Delaware Supreme Court Clarifies: No Presumption of Confidentiality for Documents Produced Pursuant to a Books and Records Request

Tiger v. Boast Apparel, Inc., C.A. No. 23, 2019 (Del. Aug. 7, 2019).

The Delaware Supreme Court held that documents produced pursuant to a request for books and records under Section 220 of the Delaware General Corporation Law are not subject to a presumption of confidentiality. More ›

Court of Chancery Dissolves Limited Partnership Upon Finding General Partner Unable To Achieve Its Business Purpose

GMF ELCM Fund L.P. v. ELCM HCRE GP LLC, C.A. No. 2018-0840-SG (Del. Ch. Aug. 7, 2019).

The equitable remedy of dissolution is extraordinary.  Given the extraordinary record before it, and the abundance of evidence that the general partner could not operate the business, the Court granted plaintiffs’ petition for dissolution. More ›

Chancery Again Defers to Deal Price in Appraisal

Posted In M&A

In re Appraisal of Columbia Pipeline Group, Inc., Cons. C.A. Nos. 12736-VCL (Del. Ch. Aug. 12, 2019).

Merger IconIn Columbia Pipeline Group, the Court of Chancery applied the appraisal precepts established by the recent appellate precedent in DFC, Dell and Aruba to conclude that the deal price was a persuasive indicator of fair value.  After framing the current state of appraisal law and thoroughly examining the sales process, the Court found that the merger was the result of an arms-length transaction with a third party, and contained sufficient indicia of a fair process to conclude that the deal price was a reliable indicator of fair value.  In support of its finding that the sales process was fair, the Court also pointed to the lack of conflicts at the board level, the acquiring company’s due diligence, and that the target company contacted other potential buyers that all failed to pursue a merger. Additionally, the Court found that the target company extracted multiple price increases during the deal-negotiation process, and that no other bidders emerged during the post-signing phase, which is a factor that the Supreme Court emphasized in analyzing the fairness of the deal process in Aruba.   More ›

Chancery Addresses the Implied Covenant in an At-Will Employment Relationship and Delaware’s Statutory Restriction on Physicians’ Non-Competes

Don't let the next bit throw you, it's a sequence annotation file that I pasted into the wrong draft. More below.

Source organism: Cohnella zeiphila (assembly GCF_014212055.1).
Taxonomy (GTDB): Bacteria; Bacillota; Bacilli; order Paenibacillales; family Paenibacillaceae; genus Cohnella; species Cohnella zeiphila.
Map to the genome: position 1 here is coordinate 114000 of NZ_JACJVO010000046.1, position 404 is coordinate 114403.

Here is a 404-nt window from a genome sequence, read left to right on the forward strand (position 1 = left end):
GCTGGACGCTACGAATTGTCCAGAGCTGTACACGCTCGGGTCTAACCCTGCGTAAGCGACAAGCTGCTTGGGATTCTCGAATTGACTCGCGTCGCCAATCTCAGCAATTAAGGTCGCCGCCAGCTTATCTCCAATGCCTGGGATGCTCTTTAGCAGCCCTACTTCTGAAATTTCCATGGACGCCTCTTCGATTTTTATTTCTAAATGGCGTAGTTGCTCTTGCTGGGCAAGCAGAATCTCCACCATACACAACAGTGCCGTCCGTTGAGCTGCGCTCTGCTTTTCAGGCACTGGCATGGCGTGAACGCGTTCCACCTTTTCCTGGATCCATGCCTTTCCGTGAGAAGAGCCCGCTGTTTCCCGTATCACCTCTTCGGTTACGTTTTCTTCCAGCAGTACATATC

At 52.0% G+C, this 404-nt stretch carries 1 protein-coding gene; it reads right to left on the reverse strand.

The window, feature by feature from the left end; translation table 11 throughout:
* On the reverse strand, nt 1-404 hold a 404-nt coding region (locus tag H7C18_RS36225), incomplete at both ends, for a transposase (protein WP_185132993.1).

Dunn v. Fastmed Urgent Care, C. A. No. 2018-0934 MTZ (Del. Ch. Aug. 30, 2019).

This case arises out of a physician’s sale of his limited liability company interest, and his subsequent attempts to enforce oral promises outside of – and sometimes in conflict with – written agreements governed by Delaware law.  In granting the defendants’ motions to dismiss for failure to satisfy pleading standards, the Court addressed two potentially noteworthy issues.  More ›

'Scott v. DST Systems': Court Rejects Mootness Fee for Target’s Supplemental Disclosures Explaining Valuation Analyses

Disclosure-only settlements of M&A class actions have received increased scrutiny since decisions like the Delaware Court of Chancery’s 2016 Trulia opinion and the U.S. Court of Appeals for the Seventh Circuit’s Walgreens decision from later that year. Those decisions critiqued the then-prevalent practice of stockholder-plaintiffs bringing M&A strike suits and then quickly exchanging broad, classwide releases for supplemental disclosures of questionable value and fee awards to plaintiffs counsel under the “corporate benefit” doctrine. As a result, the path to quickly resolving M&A class actions has shifted toward individual plaintiffs agreeing to dismiss their claims without prejudice to other class members in exchange for supplemental disclosures and mootness fees under the “corporate benefit” doctrine. The U.S. District Court for the District of Delaware’s recent decision in Scott v. DST Systems, (D. Del. Aug. 23, 2019), should be of great interest to parties facing such issues, particularly defendants who wish to moot a disclosure-based lawsuit without paying fees to plaintiffs counsel. More ›